About seven months later  I decided to drill a new well for the house, since I was pretty sure there were contaminants in it. Upon drilling the new well with a local water well drilling outfit, we hit gas! Our new water well blew out and we were evacuated from our home. The State Homeland Security force and local firefighters closed off roads all around our home until we could get the gas contained without igniting.

I took the deed to our property in order for EnCana to come forward and cement the well off. It was three days before we could go back into the home. We kept hauling our drinking water and only used the well water for household use and showering. During this time we started having funny symptoms, like both of our mouths being dry or Donna’s eyes stinging.

I am watching everything that we’ve worked for be destroyed by the oil and gas industry, and I am afraid to have my grandchild out here to the ranch because of the contamination that is in our water, soil, and in the air.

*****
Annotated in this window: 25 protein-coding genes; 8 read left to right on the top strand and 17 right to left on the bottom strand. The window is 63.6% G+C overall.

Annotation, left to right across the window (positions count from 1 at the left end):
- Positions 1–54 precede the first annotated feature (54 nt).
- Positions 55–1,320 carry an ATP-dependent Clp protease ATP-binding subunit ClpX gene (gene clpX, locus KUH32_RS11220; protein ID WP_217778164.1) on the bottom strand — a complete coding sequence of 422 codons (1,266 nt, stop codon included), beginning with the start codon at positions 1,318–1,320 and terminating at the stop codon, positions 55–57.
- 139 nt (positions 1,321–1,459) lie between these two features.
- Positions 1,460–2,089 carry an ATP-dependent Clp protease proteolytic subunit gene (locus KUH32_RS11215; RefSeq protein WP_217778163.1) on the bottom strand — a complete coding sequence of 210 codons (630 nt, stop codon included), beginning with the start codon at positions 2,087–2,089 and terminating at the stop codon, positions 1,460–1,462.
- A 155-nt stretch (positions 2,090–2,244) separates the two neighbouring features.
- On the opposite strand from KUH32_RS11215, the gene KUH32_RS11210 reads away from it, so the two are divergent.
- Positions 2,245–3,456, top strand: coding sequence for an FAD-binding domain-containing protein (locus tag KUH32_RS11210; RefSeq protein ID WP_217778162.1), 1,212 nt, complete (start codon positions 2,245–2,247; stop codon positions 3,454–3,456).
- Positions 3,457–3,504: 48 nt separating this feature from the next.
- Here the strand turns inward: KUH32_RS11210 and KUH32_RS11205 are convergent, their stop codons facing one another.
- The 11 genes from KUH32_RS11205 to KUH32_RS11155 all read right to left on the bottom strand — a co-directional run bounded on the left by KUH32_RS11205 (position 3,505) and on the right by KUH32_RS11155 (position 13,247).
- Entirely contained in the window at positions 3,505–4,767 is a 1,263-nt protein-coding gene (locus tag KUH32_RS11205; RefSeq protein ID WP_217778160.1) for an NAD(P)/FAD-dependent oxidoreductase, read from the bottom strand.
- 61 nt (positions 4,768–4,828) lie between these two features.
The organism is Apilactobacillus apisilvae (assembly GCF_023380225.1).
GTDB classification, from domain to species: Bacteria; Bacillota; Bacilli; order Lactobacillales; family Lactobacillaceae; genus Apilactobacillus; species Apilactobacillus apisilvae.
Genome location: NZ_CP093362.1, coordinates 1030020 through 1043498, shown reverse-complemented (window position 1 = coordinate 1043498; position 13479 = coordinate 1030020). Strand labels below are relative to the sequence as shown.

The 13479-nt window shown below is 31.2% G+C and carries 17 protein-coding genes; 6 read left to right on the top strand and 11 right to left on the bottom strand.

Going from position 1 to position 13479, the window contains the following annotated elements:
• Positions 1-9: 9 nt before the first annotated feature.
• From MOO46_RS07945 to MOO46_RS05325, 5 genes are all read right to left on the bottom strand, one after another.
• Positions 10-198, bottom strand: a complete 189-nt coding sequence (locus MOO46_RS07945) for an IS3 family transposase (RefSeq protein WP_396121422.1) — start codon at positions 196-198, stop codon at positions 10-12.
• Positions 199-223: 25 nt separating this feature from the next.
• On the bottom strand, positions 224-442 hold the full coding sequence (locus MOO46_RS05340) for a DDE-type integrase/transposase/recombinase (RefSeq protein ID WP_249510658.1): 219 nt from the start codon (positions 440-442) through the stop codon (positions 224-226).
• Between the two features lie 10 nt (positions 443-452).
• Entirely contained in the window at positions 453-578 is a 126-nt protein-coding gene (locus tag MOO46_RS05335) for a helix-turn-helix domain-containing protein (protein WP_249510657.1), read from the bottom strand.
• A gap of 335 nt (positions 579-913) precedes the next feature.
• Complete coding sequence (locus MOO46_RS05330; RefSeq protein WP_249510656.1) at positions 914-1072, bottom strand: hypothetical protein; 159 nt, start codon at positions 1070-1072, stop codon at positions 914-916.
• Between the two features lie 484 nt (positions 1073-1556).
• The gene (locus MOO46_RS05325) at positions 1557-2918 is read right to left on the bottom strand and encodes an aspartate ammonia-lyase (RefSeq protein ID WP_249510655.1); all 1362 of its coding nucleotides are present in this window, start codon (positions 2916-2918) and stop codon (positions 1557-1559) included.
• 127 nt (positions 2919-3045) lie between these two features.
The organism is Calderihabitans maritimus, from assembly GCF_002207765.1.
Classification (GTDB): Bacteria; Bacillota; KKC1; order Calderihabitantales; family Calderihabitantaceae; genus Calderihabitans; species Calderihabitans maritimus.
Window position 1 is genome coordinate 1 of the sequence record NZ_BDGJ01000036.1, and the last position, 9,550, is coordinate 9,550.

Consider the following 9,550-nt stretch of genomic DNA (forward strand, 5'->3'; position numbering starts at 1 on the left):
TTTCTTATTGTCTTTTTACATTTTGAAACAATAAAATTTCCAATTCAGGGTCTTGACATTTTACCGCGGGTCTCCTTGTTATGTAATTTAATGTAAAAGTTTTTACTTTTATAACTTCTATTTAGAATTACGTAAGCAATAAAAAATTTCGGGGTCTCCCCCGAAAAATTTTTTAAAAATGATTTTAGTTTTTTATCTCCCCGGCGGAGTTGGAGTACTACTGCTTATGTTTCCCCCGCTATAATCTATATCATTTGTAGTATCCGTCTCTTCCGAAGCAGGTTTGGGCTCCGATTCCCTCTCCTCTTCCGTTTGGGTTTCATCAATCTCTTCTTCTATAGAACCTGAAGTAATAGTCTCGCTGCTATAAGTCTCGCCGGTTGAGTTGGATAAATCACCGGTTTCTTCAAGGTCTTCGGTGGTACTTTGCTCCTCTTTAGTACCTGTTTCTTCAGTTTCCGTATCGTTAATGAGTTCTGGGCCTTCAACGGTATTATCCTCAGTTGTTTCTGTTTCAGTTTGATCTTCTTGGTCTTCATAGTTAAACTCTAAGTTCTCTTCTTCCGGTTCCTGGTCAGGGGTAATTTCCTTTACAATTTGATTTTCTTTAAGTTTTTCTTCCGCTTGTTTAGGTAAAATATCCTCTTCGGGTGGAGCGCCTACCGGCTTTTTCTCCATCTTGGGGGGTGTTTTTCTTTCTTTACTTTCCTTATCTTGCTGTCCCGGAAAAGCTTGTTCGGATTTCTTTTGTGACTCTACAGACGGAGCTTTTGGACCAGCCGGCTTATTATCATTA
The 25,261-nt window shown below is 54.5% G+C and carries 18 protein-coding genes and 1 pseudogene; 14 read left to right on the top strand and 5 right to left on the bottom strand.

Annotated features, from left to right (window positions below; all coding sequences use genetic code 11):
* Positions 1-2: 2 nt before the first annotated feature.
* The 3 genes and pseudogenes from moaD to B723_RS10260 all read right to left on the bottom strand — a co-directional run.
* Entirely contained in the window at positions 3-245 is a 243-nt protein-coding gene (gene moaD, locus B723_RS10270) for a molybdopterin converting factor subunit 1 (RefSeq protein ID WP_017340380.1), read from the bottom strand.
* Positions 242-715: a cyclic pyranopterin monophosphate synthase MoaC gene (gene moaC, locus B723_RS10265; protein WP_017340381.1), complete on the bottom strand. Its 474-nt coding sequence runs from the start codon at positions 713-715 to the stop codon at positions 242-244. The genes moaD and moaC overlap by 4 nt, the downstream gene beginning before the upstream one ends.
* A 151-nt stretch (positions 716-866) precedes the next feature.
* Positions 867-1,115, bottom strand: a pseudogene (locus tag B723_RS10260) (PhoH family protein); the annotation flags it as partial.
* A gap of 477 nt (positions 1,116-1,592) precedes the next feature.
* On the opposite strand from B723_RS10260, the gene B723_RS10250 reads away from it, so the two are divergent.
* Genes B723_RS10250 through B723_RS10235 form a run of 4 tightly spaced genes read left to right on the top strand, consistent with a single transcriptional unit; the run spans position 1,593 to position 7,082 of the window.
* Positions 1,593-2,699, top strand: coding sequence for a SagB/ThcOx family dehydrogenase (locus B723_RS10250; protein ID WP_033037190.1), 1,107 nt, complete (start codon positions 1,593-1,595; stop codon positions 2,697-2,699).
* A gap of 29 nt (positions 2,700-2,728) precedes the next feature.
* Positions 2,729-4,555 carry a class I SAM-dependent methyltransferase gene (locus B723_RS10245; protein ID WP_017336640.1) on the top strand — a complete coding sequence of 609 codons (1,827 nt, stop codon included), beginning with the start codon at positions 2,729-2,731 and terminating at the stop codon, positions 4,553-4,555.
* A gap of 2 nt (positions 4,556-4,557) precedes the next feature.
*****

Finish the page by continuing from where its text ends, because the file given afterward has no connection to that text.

We had a hydrogeologist and petroleum experts come out to our place and tell us that the gas development and reworking of all these wells through hydraulic fracturing caused the methane to migrate underground. I also worry about all the chemicals from the drilling. Where are they going?”

EPA officials are uncertain if the contaminated shallow groundwater will migrate to the drinking water aquifer, according to the report. The EPA has not reached any conclusions about the sources of chemical compounds found in drinking water wells, including hydraulic fracturing, or “fracking”, the controversial process used to extract natural gas from underground, agency officials said.

Is there another source?

The EPA has designated F.E. Warren Air Force Base in Wyoming as a Superfund site because of its amounts of environmental toxins and threat to the environment.

Operations began at the U.S. Army outpost, in 1867. The name was changed to Fort F. E. Warren in 1930. The Base was a major training facility during and after World War II.  Since 1958, it has served as an operations center for the Atlas Intercontinental Ballistic Missile (ICBM), later for the Minuteman I and III and finally, for the Peace-keeper ICBMs.